IX. Tree-root-dweller's Practice (rukkhamulik'anga) — living under a tree without the shelter of a roof.

X. Open-air-dweller's Practice (abbhokasik'anga) — refusing a roof and a tree-root, the practice may be undertaken sheltered by a tent of robes.

XI. Charnel-ground-dweller's Practice (susanik'anga) — living in or nearby a charnel-field, graveyard or cremation ground.

XII. Any-bed-user's Practice (yatha-santhatik'anga) — being satisfied with any dwelling allotted as a sleeping place.

XIII. Sitter's Practice (nesajjik'anga) — living in the three postures of walking, standing and sitting and never lying down.

With Robes and Bowl: Glimpses of the Thudong Bhikkhu Life by Bhikkhu Khantipalo

The benefits

Those who put the dhutaṅgas into practice derive a large number of benefits. There are general benefits, such as a significant reduction of the following: attachments, greed, household chores, occasions to breach the pātimokkha rules, and the suffering of enduring discomfort. In addition, there are the benefits peculiar to the specific dhutaṅgas: 1) absence of attachment to clothes; 2) reduction of household tasks; 3) the establishment of a link between the saṃga and lay society; 4) certainty of eating only food offered correctly; obligation to sustain attention; 5) reduced greed, gain of time and clarity of mind, reduced digestion; 6 et 7) help to concentration, decreased attachment to food, better management of one’s food rations; 8) protection against urban distractions, tranquillity; 9, 10 and 11) complete independence with regard to lodging, suppression of opportunities to develop attachment to comfort or luxury, total freedom; 12) development of the capacity to accept things as they come; 13) suppression of sloth, vigilance, nobility.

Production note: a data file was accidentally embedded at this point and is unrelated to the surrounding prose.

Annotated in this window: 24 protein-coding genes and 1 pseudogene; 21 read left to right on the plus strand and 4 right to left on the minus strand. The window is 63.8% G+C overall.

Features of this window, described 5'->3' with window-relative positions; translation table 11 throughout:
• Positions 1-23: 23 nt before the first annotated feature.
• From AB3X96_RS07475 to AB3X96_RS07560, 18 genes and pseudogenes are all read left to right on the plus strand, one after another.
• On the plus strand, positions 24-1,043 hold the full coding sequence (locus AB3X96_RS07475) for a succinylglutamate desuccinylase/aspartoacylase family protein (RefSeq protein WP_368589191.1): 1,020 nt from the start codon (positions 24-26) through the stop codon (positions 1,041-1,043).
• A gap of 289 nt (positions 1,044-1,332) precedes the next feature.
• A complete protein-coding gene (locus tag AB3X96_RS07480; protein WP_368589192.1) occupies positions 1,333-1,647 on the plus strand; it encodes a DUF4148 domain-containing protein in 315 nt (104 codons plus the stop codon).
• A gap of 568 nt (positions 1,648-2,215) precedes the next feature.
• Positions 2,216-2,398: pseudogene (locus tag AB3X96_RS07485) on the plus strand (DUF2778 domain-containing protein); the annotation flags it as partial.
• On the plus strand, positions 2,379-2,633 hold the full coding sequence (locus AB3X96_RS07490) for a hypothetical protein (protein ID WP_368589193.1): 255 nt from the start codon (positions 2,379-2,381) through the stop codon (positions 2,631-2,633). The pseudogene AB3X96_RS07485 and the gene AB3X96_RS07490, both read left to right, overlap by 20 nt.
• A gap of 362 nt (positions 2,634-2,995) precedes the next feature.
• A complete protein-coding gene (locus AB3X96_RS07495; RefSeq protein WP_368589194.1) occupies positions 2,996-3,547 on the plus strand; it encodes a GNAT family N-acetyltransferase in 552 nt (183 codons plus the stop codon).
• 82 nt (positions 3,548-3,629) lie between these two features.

In general, the dhutaṅgas tend to reduce mental impurities (kilesās).

PDF: The Manual of the Bhikkhu by Venerable Dhamma Samit, pg 97

The true beauty of a dhutanga monk lies with the quality of his practice and the simplicity of his life. When he dies, he leaves behind only his eight basic requisites – the only true necessities of his magnificent way of life. While he’s alive, he lives majestically in poverty – the poverty of a monk. Upon death, he is well-gone with no attachments whatsoever. Human beings and devas alike sing praises to the monk who dies in honorable poverty, free of all worldly attachments. So the ascetic practice of wearing only the three principal robes will always be a badge of honor complementing dhutanga monks.